Thursday, September 27, 2001

Victim's point of view part of justice, too

By Denise Smith Amos
The Cincinnati Enquirer

        Judge Ralph E. Winkler understands the defendant's point of view.

        He understands that Officer Stephen Roach was scared when he encountered Timothy Thomas in a dark alley. Officer Roach felt threatened when Mr. Thomas pulled up his baggy pants rather than raise his hands in the air as commanded. Officer Roach made a split-second decision to pull the trigger and shouldn't be second-guessed, the judge says.

        Judge Winkler, who tries criminal cases in Hamilton County Municipal Court, is probably familiar with young black men who appear to have little respect for the law. Maybe that's why, in acquitting Officer Roach of wrongdoing, the judge blamed the victim for causing his own death.

        It shouldn't be a surprise that Judge Winkler, who is white, would have a hard time putting himself in the shoes of Timothy Thomas, who was African-American.

Complete coverage in our special section.
        He would have had to imagine what it was like to be a black male teen whose minor encounters with police snowballed into a series of costly fines, missed court dates and probable jail time.

        He would have had to picture himself living in neighborhoods stricken by crime and troubled relationships with police. He would have had to imagine himself sometimes being mistaken for a criminal, being stopped and questioned often by police, being presumed guilty until found innocent.        

Mistaken for criminals

        Judge Winkler probably grew up playing a game of cops and robbers in which the cops were the good guys. In Mr. Thomas' neighborhood, that's not automatically assumed.

        African-Americans are more likely to have negative interactions with police, more likely to be mistaken for criminals, more likely to rack up misdemeanor infractions and court fees they can't afford to pay.

        And African-Americans, particularly males, are more likely to run from police.

        In his decision, Judge Winkler called the shooting “a split-second reaction to a very dangerous situation created by Timothy Thomas.” He failed to address why police officers pursuing Mr. Thomas were never told that he was wanted on misdemeanors.

        The officers who knew Mr. Thomas best testified that the 19-year-old was not a violent young man. They didn't pull their weapons because they knew it would violate procedure to run with your gun drawn, the safety off, your finger on the trigger.

        Why didn't Officer Roach follow procedure? Judge Winkler's decision didn't address that.

        Nor did he address why Officer Roach changed his story, first saying the gun accidentally went off and later saying he felt threatened by Mr. Thomas and had to protect himself.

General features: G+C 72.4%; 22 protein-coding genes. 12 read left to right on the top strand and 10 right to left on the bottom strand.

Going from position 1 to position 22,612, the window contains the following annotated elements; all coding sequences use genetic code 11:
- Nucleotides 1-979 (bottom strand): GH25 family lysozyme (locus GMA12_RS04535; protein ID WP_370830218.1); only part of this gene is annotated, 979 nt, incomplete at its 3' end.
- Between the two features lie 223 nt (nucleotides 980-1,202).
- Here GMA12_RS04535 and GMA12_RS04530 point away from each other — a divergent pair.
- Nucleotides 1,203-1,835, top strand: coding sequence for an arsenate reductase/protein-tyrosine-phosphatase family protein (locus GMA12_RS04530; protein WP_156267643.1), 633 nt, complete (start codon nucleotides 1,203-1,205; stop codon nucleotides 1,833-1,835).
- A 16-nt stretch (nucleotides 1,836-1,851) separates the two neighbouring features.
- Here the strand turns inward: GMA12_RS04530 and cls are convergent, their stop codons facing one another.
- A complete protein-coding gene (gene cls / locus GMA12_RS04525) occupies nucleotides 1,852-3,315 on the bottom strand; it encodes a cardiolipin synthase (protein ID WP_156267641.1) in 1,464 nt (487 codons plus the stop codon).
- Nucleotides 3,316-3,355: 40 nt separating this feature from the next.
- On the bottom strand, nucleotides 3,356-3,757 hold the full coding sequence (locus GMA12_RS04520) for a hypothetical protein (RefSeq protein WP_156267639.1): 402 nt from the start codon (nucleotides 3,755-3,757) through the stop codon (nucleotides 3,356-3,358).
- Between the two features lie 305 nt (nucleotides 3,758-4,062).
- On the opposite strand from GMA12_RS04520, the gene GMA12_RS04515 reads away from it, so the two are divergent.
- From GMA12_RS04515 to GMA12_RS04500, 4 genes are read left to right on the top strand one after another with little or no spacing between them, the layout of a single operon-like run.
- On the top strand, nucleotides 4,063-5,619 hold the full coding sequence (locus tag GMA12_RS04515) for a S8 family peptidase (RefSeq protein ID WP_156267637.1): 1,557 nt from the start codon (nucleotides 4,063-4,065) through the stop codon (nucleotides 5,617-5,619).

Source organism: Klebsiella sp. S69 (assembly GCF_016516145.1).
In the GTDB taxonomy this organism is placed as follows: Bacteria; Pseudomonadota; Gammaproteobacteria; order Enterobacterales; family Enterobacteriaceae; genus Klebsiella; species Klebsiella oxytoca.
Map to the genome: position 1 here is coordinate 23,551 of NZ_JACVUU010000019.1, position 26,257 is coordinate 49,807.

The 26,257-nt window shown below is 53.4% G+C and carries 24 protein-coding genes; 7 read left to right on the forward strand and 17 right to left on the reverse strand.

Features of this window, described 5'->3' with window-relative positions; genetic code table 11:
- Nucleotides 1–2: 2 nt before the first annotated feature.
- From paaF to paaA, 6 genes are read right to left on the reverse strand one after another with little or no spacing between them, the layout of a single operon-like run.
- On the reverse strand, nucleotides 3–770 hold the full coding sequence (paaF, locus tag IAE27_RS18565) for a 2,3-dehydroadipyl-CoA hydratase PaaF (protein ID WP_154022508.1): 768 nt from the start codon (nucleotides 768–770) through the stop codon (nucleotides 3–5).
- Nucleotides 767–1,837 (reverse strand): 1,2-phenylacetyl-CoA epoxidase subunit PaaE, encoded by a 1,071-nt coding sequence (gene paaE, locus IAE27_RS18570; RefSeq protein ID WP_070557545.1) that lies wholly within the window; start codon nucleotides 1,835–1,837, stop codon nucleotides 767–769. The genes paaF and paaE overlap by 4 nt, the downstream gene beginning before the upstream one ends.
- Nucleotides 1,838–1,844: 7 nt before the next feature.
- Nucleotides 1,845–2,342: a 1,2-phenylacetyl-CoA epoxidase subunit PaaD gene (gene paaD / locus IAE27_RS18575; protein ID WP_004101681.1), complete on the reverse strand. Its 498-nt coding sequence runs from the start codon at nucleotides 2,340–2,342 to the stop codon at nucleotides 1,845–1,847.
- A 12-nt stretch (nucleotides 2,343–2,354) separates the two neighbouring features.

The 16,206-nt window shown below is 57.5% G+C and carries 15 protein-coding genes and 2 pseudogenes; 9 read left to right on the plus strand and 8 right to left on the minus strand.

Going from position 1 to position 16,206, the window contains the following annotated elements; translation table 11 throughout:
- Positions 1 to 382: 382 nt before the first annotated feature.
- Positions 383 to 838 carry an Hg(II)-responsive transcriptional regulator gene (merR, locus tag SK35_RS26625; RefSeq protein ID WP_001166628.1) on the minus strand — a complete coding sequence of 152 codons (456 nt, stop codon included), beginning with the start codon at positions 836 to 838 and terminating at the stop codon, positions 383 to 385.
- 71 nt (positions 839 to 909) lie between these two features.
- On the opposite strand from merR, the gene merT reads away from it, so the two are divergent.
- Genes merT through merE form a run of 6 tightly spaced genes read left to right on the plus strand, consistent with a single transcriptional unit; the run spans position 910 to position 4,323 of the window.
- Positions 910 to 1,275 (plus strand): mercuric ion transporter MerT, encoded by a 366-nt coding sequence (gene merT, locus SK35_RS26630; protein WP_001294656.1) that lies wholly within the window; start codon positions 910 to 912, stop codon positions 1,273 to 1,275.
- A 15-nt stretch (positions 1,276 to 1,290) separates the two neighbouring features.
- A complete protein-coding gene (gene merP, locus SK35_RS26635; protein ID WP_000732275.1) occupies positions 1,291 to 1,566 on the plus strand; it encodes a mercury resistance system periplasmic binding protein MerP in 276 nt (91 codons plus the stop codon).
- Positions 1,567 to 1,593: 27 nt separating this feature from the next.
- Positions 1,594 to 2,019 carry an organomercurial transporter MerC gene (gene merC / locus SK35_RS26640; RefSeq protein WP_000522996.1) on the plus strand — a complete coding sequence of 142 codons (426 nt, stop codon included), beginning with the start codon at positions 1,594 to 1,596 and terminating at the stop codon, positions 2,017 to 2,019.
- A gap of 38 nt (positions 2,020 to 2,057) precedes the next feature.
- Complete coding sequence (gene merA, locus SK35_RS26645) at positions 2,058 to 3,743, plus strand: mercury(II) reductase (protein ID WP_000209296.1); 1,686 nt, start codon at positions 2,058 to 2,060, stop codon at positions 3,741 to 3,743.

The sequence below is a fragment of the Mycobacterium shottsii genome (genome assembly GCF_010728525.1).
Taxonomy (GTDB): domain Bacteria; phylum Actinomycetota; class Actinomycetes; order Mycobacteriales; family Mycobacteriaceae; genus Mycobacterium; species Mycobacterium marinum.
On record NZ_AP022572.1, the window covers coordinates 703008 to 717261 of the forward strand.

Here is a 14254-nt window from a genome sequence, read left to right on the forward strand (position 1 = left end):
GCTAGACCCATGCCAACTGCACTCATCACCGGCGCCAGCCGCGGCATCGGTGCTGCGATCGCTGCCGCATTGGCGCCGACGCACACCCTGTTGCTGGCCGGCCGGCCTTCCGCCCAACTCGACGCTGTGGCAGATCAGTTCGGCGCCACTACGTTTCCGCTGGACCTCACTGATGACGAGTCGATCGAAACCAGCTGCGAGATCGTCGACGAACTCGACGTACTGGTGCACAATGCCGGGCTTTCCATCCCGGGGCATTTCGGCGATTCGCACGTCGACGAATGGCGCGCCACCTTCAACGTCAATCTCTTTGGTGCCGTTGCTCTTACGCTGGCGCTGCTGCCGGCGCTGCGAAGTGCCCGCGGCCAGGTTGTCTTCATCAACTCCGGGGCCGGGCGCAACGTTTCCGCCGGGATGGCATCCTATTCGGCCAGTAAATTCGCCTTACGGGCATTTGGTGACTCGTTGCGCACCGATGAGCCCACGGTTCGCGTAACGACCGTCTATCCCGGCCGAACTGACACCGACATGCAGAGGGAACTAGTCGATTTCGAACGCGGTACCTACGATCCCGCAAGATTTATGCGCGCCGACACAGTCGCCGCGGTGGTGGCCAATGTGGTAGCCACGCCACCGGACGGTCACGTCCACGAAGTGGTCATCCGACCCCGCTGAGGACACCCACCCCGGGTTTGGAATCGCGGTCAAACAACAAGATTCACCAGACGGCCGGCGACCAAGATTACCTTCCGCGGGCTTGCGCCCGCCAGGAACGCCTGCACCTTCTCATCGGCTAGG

More than hindsight

        Judge Winkler said he didn't want to engage in “Monday morning quarterbacking.”

        But those of us who fear ending up on the wrong end of a police officer's split-second decision, who fear being mistaken for a criminal, need more than the judge's hindsight and armchair critiques.

        Judge Winkler was the only one in this triangle of justice with time to weigh all the evidence and consider his options.

        Too bad he couldn't see things from the victim's viewpoint.

       Denise Smith Amos is an editor at the Enquirer.

Curfew to remain through Friday
Roach not guilty; city under curfew
Acquittals based on self-defense
Anger, fear, sadness felt on streets after verdict
Anger is there, but chaos isn't
Experts' opinions sealed verdict
Lynch: Ruling 'sets us back'
PULFER: Turmoil of April finally over - or is it?
Q & A
Text of Judge Winkler verdict
Then and now: Race relations
- Victim's point of view part of justice, too

The spirit of giving
Training kicked in after Pentagon attack
Anti-lead forces join up
Cheviot makes paving progress
FOP mum on mayor race
Graham plans visit to Cincinnati
Harmony charter school is homeless, state discovers
Local Jews observe holiest day of the year
Parents' aid has new digs
Tristate A.M. Report
TV internet coach drills students on etiquette
Charges unlikely against priest
Conese indicted in funds scandal
Conference on kids opens
Mason fund may help fix sidewalks
Conviction reinstated in 3-year-old's death
New districts called unfair
Prosecutor will remain on bribery case
Taft needs $1 billion to cover deficit
$21M sought to build new N. Ky. college
$550,000 for restoration in jeopardy
Dems blast census in district debate
Kentucky News Briefs
W. Ky. students document scene
West Nile here; risk said slight